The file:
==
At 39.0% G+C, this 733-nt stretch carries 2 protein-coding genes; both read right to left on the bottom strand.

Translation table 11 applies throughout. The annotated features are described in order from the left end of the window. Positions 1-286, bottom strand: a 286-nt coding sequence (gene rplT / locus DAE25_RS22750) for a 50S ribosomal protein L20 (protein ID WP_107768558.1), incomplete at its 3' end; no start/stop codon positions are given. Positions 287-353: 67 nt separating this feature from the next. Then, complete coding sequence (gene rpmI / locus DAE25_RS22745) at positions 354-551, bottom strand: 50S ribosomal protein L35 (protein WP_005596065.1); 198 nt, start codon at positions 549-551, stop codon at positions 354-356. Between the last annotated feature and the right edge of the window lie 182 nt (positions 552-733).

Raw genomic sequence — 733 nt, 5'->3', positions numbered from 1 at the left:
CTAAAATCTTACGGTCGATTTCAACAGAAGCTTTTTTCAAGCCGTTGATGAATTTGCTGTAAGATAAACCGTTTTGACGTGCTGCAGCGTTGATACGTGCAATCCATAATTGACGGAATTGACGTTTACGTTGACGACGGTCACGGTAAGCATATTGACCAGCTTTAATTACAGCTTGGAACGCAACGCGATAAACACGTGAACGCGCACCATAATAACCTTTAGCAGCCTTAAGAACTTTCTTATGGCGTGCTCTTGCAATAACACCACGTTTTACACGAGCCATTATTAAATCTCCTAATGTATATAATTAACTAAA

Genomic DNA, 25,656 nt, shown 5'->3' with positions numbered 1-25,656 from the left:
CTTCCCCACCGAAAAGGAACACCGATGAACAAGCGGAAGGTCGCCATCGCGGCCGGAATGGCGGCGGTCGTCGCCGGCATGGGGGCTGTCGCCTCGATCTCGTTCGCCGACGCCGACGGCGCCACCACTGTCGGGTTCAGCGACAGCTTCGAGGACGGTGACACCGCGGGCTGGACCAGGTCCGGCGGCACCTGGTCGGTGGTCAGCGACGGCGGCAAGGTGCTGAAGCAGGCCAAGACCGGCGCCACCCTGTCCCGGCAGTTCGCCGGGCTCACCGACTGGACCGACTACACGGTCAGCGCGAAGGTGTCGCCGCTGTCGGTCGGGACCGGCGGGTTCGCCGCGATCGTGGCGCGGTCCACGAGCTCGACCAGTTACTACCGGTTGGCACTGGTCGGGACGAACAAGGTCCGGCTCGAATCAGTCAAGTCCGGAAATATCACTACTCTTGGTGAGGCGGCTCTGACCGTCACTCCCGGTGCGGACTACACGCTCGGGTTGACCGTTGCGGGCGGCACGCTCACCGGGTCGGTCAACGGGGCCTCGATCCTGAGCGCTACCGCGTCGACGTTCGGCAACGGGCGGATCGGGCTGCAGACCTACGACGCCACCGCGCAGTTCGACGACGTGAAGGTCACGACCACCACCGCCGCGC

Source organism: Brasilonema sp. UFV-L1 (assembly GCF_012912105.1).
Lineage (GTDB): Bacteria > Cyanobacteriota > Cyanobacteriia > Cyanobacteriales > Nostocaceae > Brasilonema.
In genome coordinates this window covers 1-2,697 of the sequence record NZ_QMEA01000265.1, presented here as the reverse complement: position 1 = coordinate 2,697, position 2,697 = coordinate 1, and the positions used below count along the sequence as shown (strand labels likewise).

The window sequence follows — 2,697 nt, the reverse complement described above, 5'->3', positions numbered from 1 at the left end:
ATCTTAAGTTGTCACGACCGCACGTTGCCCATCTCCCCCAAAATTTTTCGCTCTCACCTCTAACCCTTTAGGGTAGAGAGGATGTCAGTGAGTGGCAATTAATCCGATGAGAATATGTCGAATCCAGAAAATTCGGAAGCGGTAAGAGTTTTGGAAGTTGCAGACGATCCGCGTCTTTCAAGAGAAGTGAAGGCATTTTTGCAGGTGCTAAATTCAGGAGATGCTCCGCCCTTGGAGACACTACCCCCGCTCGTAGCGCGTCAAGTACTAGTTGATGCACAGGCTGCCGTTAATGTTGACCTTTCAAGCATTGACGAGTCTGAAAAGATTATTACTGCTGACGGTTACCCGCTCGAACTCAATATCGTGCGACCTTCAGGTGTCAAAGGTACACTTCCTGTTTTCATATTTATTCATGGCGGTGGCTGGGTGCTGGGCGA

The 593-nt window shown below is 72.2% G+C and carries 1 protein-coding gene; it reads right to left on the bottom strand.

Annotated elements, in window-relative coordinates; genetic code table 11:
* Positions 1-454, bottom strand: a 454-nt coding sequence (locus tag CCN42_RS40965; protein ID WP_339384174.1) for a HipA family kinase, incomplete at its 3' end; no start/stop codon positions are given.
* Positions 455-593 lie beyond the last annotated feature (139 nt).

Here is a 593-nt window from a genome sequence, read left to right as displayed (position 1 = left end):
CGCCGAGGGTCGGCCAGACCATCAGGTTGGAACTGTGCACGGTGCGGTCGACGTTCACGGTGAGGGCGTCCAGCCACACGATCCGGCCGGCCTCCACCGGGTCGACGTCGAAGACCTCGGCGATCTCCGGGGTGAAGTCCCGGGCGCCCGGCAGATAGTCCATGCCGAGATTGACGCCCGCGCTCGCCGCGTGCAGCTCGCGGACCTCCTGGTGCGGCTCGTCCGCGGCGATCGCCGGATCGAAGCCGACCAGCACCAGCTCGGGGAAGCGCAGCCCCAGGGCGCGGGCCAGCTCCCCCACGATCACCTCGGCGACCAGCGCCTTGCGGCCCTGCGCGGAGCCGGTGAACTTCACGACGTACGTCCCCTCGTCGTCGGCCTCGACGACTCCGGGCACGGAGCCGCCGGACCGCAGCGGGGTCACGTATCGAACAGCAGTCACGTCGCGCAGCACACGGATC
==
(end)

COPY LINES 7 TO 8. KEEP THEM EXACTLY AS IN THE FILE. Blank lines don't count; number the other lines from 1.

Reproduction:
Source organism: Brasilonema sp. UFV-L1 (assembly GCF_012912105.1).
Lineage (GTDB): Bacteria > Cyanobacteriota > Cyanobacteriia > Cyanobacteriales > Nostocaceae > Brasilonema.